Film & TV

Make Zack Snyder Nonpartisan Again

Director Zack Snyder at the Australian premiere of Man of Steel in 2013. (Daniel Munoz/Reuters)
As a visionary, he rivets. As a sloganeer, beset with TDS, he alienates and disappoints.

The #ReleaseTheSnyderCut movement took a gut punch this weekend when director Zack Snyder, currently in the middle of restoring his original version of Justice League, tweeted his endorsement of a preelection video favoring a major-political-party candidate.

At a time of intense, nationwide division, further exacerbated by the media, when millionaire performers forsake their art to make rash, self-serving political gestures, Snyder’s faux pas was unexpected — and the most troubling since Robert De Niro went off his rocker embarrassing himself and his partisans.

The impressive series of comic-book movies 300, Man of Steel, Batman v Superman: Dawn of Justice, and the abridged Justice League won Snyder a loyal following. They successfully used Internet petition and convinced Warner Bros. studios to return Snyder’s artistic privilege (he seemed on his way to constructing the millennium’s great, multipart American epic). That business decision ultimately helped HBO Max promote its streaming service, yet it felt like an ad hoc democratic process: Snyder supporters could believe in art without factionalism. But then Snyder surprisingly chose to endanger his brand.

The political ad Snyder endorsed — “It’s On, Wisconsin” — opposes the artistry and emotional suasion of the Man of Steel franchise. (It also potentially alienates half his audience.) No one who admires those films expects Snyder to make blatant political statements; they’re awed by the larger vision of mythic experience and essential virtues. The image of Zod’s spacecraft attacking Metropolis through repeated incendiary electromagnetic pulses, a pummeling assault on the earth, to say it politely, was the most powerful metaphor of post-9/11 intimidation since Spielberg’s War of the Worlds. But, as per Snyder, it used sensual, kinetic spectacle that expanded on the film’s remarkable sensitivity to home and to the traditions of Krypton as well as bucolic Americana.

Snyder’s tweet “I’m from Wisconsin so this hits home” was unworthy of his astonishing expressive ability. Its reference to the ad’s display of down-home, just-folks populism was disingenuous, especially for a whiz-kid and major film artist who in fact was born in Green Bay but grew up in Connecticut. The deviousness casts a pall over Snyder’s artistic position. This is not just another case of a Hollywood millionaire who has lost control of his feelings and indulges in stupid political grandstanding; it comports with the snide elitism that has infected this year’s political opposition and Big Tech censorship (Snyder’s tweet was distributed with favor).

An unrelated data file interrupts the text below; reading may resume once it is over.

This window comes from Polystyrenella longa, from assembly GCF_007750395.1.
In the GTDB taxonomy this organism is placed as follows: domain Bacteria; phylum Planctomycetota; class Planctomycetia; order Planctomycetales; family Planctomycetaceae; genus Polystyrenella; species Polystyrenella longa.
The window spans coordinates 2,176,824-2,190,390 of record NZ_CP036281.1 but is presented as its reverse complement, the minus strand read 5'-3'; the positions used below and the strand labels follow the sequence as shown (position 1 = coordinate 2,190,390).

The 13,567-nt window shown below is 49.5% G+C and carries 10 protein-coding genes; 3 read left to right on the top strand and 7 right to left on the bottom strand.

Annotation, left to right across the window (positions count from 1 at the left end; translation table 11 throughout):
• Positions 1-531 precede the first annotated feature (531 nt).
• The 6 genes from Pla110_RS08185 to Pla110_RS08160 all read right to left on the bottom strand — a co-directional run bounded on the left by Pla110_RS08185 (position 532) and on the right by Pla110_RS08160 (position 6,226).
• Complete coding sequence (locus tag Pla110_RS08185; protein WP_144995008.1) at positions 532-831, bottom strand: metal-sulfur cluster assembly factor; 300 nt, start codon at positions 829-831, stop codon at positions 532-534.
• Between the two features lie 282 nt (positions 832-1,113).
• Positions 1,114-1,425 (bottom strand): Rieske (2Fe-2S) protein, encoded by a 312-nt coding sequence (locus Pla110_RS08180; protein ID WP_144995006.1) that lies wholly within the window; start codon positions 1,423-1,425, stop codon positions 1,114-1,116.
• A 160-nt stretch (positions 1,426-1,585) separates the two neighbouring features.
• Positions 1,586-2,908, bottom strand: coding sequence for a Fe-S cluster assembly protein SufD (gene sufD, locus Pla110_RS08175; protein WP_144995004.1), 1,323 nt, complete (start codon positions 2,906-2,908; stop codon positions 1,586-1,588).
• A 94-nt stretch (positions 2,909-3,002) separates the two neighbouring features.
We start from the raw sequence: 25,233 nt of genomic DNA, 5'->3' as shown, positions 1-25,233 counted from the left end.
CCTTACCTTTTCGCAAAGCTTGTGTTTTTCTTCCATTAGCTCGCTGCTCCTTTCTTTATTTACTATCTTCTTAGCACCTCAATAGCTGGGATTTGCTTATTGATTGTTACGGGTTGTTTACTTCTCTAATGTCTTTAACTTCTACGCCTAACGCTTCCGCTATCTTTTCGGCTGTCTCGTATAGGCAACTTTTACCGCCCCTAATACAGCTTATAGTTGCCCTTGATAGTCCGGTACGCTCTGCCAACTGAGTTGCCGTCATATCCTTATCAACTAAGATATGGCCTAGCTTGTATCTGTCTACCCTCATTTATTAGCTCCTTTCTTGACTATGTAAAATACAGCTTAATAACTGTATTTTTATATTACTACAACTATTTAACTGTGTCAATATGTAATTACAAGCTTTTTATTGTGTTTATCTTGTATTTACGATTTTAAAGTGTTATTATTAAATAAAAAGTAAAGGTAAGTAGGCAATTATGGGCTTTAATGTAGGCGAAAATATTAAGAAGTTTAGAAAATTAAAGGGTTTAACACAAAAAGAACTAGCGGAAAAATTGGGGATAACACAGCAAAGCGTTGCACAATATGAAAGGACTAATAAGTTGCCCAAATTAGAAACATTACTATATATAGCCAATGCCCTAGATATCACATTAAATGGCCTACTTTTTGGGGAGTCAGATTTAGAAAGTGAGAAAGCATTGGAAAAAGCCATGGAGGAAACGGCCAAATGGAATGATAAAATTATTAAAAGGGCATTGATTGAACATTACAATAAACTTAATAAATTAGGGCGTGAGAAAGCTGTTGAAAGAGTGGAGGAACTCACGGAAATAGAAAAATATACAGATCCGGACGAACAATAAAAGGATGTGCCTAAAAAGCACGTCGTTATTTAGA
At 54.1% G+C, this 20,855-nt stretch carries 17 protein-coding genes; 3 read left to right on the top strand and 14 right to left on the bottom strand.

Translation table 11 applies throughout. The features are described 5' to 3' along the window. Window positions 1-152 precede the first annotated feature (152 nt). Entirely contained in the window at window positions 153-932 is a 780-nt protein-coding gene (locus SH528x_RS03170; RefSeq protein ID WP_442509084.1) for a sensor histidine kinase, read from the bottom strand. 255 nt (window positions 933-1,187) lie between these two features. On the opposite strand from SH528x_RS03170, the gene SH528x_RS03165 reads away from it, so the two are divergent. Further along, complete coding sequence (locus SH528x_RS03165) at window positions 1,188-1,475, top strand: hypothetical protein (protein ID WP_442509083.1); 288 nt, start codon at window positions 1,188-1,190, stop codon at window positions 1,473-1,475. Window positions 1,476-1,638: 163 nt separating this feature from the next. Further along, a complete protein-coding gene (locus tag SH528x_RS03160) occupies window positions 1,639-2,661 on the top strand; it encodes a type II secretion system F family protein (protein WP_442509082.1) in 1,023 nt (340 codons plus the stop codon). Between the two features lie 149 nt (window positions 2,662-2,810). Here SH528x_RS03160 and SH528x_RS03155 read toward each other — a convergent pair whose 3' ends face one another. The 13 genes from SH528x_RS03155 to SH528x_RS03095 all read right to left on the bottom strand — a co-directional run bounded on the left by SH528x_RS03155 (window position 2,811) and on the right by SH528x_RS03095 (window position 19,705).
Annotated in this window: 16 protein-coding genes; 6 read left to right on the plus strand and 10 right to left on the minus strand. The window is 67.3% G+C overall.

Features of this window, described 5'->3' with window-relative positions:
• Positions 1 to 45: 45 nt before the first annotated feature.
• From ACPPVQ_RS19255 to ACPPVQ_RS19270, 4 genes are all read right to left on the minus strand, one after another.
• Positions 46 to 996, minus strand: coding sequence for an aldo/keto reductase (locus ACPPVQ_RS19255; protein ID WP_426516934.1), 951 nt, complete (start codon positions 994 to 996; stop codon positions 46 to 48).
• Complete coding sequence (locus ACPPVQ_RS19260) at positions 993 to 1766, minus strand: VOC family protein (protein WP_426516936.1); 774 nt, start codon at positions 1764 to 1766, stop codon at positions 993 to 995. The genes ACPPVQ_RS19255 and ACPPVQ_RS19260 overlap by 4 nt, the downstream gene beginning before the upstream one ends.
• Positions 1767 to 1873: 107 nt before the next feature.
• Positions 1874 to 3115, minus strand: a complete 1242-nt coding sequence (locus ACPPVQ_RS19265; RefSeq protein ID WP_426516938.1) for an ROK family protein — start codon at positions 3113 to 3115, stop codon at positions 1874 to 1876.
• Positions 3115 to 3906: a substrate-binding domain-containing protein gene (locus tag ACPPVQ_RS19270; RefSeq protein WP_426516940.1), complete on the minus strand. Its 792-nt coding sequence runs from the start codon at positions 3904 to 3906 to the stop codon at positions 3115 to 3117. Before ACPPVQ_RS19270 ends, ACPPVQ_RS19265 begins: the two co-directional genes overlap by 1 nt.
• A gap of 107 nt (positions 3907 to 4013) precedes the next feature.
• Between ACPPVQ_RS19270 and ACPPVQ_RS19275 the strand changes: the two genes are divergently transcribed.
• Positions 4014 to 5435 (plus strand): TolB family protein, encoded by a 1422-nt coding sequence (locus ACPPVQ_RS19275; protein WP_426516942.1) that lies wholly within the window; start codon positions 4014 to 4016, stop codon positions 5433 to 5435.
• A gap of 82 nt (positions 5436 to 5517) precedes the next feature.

My complaint is not with Snyder’s stating his entitled political opinion, but with how it causes distrust and disrupts the cultural impact of a great epic. Not even Zack Snyder is above suffering from Trump Derangement Syndrome. Fact is, TDS hits Snyder where he lives — in Hollywood.

As a former Wisconsinite, Snyder conveniently ignores the rioting in Kenosha and the political subterfuge behind it — or is he just a soft touch for family-of-man Americana, even when it is used deceitfully? It’s not a quality I equate with the complexity of Snyder’s films. His endorsement of rural sentimentality seems facile and uninformed: That there’s no mention of government farm subsidies is the first indication that the ad, which at first seems nonpartisan, leans into Democratic Party campaign rhetoric. It’s pathetic that the homely Wisconsinite who returns to make a parting shot to the camera (“Vote Biden!”) immediately recalls the craven politico in The Simpsons who sneakily pipes “Vote Quimby!”

Snyder has said that a third character in Batman v Superman is the media: “It’s a third character in all of our lives.” But this simplification does not mean that the media stand as the judge between the mythological depiction of good versus evil, fairness versus corruption. “Everything we do is political,” Snyder went on to opine. “It’s a political world. It is our modern mythology that we use to understand our world in some way.” The ways of our mendacious media seem to have corrupted Snyder’s real-world vision. If he can turn from spellbinding drama about honor, duty, and moral choice to see voting as virtue-signaling, it casts doubt on his intuitive depth.

Snyder may not be as far gone as the Silicon Valley’s moral midgets who have no sense of fairness, who diminish freedom of speech, but his ecstatic pulp-movie sensibility may have derived from the same liberal miseducation — except that Snyder at his best evidences a classical, biblical, Renaissance complexity. I can defend Snyder’s films against the triteness of most comic-book-based movies (although I temporarily revoke the affectionate nickname “ZSnyder.”) When he puts his unconscious feelings on screen, it’s greater than any political ad or the slogans seen on bumper stickers. Although it’s a joke on all of us if it turns out that Marvel’s Russo brothers are more politically astute than Snyder.

Armond White, a culture critic, writes about movies for National Review and is the author of New Position: The Prince Chronicles. His new book, Make Spielberg Great Again: The Steven Spielberg Chronicles, is available at Amazon.

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